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Tuesday, July 29, 2014
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Holy Spirit Interactive Youth: Setting Up A Youth Ministry: Articles: Skill Building for Leaders of Youth Ministry

Skill Building for Leaders of Youth Ministry: Part 1 - Relational Skills

by Anand Menon

Effective youth ministry does not just happen. It requires leaders who have worked to improve their skills as spiritual leaders. Skill building does not often come quickly; nor is it ever complete. There is always something new to learn. It seems that just when a leader thinks that he or she really knows youth ministry, youth culture changes and the learning begins again. Training is particularly helpful in the following areas:

  1. Theology and philosophy of youth ministry
  2. Youth culture
  3. Introduction to resources: finding them, adapting them, using them
  4. How to plan budgets, work camps, retreats, youth trips, parent training
  5. Risk management
  6. Relational, organizational, and spiritual guidance skills

The following lists of skill assets may be helpful as you seek to build leadership skills in youth ministry:

1. Relational Skills

Leaders (both adult and youth) are likely to be in several types of relationships- sometimes several types with one person in the group.

  1. Person-to-person. Adult and youth are both children of God. The only real difference is that one is older in experience than the other. Each has unique abilities and talents to contribute to the other and to the group. Each one needs to accept the other fully and with caring.

  2. Adult-to-youth; youth-to-adult. The adult is not youth, and the youth is not an adult. Each should act his or her own age, with no apologies and with no resentment toward the other. Furthermore, nothing is phonier than an adult trying to act like a teenager.

  3. One-to-one. A leader relates to a group best by relating to the individuals in it. All relationship building in youth ministry requires several skills. The adults may need to develop these skills and help the youth to do the same.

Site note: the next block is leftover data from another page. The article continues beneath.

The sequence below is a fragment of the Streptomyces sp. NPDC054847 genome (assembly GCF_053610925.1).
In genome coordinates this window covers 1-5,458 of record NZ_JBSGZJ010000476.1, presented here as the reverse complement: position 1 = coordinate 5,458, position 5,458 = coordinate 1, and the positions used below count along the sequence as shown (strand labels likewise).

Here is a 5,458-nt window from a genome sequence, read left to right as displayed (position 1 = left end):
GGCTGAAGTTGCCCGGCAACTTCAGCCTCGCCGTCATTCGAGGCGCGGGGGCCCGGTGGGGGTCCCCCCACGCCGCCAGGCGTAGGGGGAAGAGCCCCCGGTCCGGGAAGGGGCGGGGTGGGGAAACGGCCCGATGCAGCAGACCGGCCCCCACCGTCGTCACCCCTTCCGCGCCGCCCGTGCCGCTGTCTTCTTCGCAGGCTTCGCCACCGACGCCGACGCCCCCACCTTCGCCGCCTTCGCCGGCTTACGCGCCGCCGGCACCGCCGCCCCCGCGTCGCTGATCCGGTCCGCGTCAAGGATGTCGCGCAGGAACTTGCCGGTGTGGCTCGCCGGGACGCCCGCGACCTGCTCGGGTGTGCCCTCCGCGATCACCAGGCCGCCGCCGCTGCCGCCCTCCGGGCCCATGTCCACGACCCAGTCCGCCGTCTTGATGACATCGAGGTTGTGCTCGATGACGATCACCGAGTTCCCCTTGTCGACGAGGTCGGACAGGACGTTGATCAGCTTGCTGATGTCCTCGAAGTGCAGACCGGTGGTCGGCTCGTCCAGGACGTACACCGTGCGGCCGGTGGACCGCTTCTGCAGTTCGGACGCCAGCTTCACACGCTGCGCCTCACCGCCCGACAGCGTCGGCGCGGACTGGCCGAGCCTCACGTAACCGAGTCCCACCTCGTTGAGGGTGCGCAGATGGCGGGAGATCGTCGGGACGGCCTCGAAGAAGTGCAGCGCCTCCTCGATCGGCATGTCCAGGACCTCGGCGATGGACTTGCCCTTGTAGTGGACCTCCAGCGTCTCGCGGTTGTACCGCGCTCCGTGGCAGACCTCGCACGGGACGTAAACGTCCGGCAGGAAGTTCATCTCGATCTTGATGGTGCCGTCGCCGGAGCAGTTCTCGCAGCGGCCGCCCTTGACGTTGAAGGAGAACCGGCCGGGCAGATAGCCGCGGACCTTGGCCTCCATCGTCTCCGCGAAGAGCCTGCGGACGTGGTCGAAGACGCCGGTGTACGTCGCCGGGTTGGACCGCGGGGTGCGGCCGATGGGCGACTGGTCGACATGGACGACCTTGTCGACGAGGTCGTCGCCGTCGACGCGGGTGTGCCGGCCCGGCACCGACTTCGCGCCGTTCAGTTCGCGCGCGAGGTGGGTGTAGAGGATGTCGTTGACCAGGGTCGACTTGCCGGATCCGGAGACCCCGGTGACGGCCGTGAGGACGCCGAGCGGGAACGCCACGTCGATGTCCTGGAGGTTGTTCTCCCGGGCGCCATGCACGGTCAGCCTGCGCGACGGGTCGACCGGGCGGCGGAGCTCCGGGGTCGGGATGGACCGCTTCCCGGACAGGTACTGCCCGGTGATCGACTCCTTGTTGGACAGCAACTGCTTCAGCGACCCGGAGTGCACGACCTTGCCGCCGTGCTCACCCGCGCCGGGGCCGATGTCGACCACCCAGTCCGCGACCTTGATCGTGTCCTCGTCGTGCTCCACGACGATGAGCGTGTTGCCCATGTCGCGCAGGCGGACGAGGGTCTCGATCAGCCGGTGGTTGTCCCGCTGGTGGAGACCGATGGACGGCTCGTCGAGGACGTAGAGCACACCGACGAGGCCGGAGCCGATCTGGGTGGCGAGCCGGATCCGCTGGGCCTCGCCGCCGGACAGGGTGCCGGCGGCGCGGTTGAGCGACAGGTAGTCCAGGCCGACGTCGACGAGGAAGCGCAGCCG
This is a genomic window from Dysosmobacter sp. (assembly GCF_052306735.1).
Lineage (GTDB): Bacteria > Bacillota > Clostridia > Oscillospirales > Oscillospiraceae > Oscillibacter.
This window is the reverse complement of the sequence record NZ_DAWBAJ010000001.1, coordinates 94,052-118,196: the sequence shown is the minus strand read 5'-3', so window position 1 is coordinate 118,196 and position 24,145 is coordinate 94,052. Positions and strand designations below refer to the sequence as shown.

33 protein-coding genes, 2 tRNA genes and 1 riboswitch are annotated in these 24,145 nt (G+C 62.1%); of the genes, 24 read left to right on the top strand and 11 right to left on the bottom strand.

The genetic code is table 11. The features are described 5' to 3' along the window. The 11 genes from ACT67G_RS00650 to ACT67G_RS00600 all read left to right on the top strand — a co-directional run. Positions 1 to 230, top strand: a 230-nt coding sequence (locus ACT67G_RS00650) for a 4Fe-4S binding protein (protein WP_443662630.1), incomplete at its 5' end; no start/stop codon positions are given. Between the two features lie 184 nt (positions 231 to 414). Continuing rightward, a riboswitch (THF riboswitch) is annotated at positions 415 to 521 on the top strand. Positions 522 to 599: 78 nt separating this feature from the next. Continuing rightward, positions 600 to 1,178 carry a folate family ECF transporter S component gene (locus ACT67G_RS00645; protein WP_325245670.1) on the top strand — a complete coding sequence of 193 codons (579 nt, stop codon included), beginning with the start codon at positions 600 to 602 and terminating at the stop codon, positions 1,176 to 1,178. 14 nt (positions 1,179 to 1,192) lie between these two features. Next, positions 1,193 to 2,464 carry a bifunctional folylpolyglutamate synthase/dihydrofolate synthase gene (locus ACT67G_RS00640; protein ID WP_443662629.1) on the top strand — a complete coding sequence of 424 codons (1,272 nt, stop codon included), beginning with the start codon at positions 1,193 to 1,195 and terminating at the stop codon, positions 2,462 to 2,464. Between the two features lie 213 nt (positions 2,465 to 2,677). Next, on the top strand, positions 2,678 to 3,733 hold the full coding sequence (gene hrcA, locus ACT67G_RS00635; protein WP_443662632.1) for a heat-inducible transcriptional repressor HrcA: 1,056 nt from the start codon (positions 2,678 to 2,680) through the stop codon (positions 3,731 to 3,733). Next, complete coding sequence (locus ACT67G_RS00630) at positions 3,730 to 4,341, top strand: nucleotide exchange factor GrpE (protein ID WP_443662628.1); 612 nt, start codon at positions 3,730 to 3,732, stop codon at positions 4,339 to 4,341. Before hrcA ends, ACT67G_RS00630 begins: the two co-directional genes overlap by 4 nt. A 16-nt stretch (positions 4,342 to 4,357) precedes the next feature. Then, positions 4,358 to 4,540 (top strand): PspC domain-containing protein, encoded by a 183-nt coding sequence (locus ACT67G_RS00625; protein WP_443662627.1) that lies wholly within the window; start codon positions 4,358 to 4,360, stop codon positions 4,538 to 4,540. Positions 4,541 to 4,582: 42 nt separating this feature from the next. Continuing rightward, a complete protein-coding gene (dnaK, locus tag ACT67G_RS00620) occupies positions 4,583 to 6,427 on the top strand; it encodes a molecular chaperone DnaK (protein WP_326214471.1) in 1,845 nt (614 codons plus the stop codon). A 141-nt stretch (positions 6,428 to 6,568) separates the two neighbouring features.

4. Listen. For true communication, the speaker needs to feel that a leader is actively listening to what he or she has to say. When we truly listen, we use not only our ears but also our eyes, emotions, wisdom, and heart.

  5. Respond. After listening comes response, for it is only through a response that the person is sure he or she has been heard. Respond is an active verb, and we can respond through encouragement, affirmation, and nonverbal gestures. This opens the door to new ideas and new relationships.

  6. Speak. Sharing is opening and giving of oneself to someone else. The leader should never hold back appropriate sharing of ideas, concerns, and feelings with youth. However, this sharing should be done in the person to person mode and never as colonel to corporal.

  7. Affirm. Youth need to be appreciated for who they are and what they do. Such affirmation comes in the form of both individual and group acknowledgments (congratulations), sharing information with others who in turn affirm the youth, and recognition through use of their leadership skills, special interests, and talents.

  8. Encourage. Leaders can help youth grow by encouraging them to stretch their experiences, to try things they have never tried before that will deepen understandings, sharpen skills, and open doors into new worlds of discovery. The act of encouraging requires perception about where persons are in their development, sensitivity to their feelings and self-perceptions, and the willingness to be present with them in their ventures.